Can someone explain the languages of Southern France and Northern Spain?
I recently learned a bit about Occitan at a French/Spanish course I did last and I'm still confused! These language area fascinates me because the languages are so beautiful but they are so confusing so can someone correct me/inform me!
- All the languages (except Catalan and Galician are quite small)
- Occitan is spoken in southern France and is basically about as common as Irish in Ireland
- Basque is not a romance language
- In Northern Spain, apart from Spanish they speak Galician, Asturian, Basque, Aragonese (Aranese?), Catalan
But like it still confuses me what languages go where and how common they are and which are dialects and which aren't.
In Southern France there is still a decent amount of bilingual schools for Occitan, Catalan and Basque. Most of those regional languages are endangered though.
Personally I find that Basque is the most interesting of them all because it is so separated from the rest. Romance languages are so similar that they mostly feel like dialects to me (even the differences between Italian, Spanish or French are quite small).
Provençal is the variety of Occitan indigenous to Provence. "Occitan" is the umbrella term of the language / group of dialects that descended from the langue d'oc of southern France (cf. modern region of Languedoc, which is a part of this linguistic region) + the Val d'Aran in Spain. Note that it's distinct from Franco-Provençal.
If I remember correctly, Gascon is a particularly divergent variety of Occitan.
"Occitan is spoken in southern France and is basically about as common as Irish in Ireland."
There are close to three quarters of a million Occitan speakers, which puts it well ahead of Irish.
"it still confuses me...... which are dialects and which aren't."
This has been a bone of contention among linguists for centuries. There is no real definition of what differentiates a language from a dialect. Your best bet is that if speakers refer to it as a language, then it is one.
The status of 'language' is often a matter of pride and identity, so it's not a good idea to refer to someone's language as a dialect of X if you're unsure.
"Basque is not a romance language."
Correct. Basque is a language isolate, which means that, like Japanese and Korean, it has no known relatives. We don't even know for certain where the language (or the people!) originally came from.
"All the languages (except Catalan and Galician are quite small)"
'Small' is a very subjective term. Lots of languages are 'small' in relation to English, but not to others.
'Aranese' is a form of Occitan. :)
Old Occitan is a rather important language for a rather specific branch of medieval studies. Old Occitan (or lengue d'Oc) is the language of the troubadors and has a distinction of being the first Romance language outside of Latin to... something about being written down? I don't remember the exact details. The Romance languages broke from vulgar Latin in three groups, based on the word they used for yes. The languages of si (Spanish, Portuguese and Italian), the languages of oïl (lengues d'oïl, French) and languages of oc (lengues d'Oc, Catalán and Occitan).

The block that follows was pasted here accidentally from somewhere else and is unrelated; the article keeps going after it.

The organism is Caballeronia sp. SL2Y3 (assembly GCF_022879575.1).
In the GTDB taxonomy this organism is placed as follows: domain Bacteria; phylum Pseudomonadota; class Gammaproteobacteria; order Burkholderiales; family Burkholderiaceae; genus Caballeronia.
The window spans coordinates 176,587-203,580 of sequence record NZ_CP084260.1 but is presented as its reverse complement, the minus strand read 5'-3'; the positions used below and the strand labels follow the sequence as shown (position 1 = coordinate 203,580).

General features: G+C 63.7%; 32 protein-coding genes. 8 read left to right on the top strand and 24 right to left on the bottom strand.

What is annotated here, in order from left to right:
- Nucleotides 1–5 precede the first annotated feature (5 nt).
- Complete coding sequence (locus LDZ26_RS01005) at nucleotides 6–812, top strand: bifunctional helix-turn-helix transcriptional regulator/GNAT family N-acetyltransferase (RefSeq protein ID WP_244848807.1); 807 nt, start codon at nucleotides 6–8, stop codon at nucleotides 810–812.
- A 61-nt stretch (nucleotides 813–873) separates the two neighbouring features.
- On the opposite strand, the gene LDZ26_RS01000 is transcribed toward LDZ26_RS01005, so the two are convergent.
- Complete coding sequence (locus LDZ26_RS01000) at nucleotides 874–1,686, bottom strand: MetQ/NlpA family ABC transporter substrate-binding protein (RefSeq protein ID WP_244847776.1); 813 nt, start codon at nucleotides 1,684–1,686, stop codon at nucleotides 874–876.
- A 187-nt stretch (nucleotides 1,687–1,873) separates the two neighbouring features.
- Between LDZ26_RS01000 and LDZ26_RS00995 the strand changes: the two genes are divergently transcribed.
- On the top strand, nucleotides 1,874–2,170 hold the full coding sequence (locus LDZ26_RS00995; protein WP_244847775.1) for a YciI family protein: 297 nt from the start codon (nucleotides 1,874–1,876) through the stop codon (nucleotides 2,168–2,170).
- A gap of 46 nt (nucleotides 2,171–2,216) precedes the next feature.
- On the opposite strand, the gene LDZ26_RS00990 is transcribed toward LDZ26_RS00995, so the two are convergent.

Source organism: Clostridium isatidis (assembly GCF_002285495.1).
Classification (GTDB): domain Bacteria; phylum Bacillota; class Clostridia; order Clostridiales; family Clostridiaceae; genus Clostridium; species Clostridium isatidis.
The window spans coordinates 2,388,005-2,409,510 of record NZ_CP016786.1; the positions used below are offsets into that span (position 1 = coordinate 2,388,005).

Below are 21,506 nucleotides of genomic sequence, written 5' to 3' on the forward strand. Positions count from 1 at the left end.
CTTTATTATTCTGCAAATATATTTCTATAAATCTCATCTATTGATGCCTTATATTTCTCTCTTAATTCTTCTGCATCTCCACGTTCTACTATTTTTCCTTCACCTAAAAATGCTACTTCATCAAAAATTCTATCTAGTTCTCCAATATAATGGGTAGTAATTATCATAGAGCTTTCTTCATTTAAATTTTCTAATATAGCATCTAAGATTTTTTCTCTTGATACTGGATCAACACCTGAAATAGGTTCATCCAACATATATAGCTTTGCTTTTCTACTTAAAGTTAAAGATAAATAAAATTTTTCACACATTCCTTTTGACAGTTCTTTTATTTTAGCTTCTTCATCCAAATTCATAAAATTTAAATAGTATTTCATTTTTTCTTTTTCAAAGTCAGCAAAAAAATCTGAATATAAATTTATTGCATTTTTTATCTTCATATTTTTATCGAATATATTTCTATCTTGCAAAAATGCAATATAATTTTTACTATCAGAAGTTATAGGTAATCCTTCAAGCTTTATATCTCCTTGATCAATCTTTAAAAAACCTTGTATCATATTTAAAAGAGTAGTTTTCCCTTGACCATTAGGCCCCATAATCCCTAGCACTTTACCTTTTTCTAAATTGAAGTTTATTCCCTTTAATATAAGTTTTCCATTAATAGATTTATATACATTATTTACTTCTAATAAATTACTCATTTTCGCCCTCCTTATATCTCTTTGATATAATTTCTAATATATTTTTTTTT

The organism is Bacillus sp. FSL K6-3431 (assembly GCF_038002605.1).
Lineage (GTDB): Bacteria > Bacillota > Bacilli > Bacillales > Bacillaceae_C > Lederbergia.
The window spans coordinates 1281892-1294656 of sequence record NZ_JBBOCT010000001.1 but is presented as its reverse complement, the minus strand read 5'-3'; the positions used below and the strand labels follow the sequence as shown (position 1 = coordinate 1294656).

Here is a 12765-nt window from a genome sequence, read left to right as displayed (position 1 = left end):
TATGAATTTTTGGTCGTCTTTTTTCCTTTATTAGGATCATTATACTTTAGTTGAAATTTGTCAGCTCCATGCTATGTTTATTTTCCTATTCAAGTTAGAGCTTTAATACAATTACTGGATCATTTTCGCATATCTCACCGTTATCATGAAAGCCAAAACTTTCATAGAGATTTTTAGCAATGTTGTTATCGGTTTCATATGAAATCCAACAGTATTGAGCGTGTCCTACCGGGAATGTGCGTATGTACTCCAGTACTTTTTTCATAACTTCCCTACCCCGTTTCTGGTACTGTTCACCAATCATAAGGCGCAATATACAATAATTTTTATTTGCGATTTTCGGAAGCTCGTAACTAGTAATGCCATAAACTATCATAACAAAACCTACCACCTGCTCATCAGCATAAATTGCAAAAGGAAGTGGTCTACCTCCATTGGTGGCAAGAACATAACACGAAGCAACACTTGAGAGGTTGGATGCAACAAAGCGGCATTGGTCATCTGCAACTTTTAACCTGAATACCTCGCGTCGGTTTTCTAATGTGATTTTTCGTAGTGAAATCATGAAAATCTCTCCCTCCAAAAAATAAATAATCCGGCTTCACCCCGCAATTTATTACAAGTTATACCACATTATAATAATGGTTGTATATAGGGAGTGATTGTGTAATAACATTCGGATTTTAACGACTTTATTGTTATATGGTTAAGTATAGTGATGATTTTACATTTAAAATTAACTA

Particularly in Spain, there is not so much a single language but a continuum going from west to east. Portuguese is on the continuum and is very closely related to Galician. There is a small language in eastern Portugal very closely related to Asturian called Mirandese. I am not sure if Extremaduran is different enough to be a language rather than a dialect or not? Italian is the same way - Piedmontese, Sicilian, Friulian, Venetian, etc. French has its own dialects, like Walloon, Picardy, Norman, Jerseyan and Guernseyan. In each of these countries and in their own timeframes, the language or dialect of the capital eventually was established as the primary dialect and the prestige dialect within that country. In Spanish, the Madruleño dialect of the capital is called Castillian and slowly choked out most of the other languages spoken in Spain, especially during the Franco era of the 1930s-70s. Napoleon had a lot to do with the Parisian dialect becoming the official French even though he was Corsican (similarly, Alexander mixed the Greek dialects in the 3rd Century BC to make what we today call Koine Greek). Italy was not unified into a single country until the mid-1800s and although Roman is the prestige Italian dialect, it is less firmly considered the main language than the French and Spanish counterparts.
German is similar in Germany. Even today there are still speakers of Low German, a dialect closer to Dutch than High German, what we think of when we think of German.
Different countries have very different political histories, and therefore the relationship between national language and other languages/dialects will also differ. Northern French became the national language for France under Napoleon. Italy didn't even become a nation until the mid 19th century, and the language of Dante (near Florence) became the national language, but didn't really replace dialects in an important way until radio and television became important. If you want to hear the Roman dialect (which very few still speak) check out some of Passolini's movies. In Spain the reconquest which ended in 1492 moved from north the south, taking language along with it. So in the west you have Galician/Portuguese and in the east (and even out to Sardinia) you have Catalan. Castillano (Spanish) became the dominant language in the center, and eventually throughout much of Spanish territory as Toledo and then Madrid became important political centers.
Aragonese is not the same as Aranese. Aranese (Aranés) is a dialect of Occitan spoken in the Val d'Aran (a remote valley of the Pyrenees located in the far northwest of the Spanish region of Catalonia. Aragonese is a dialect of Spanish (some consider it a language in its own right) spoken in the region of Aragón.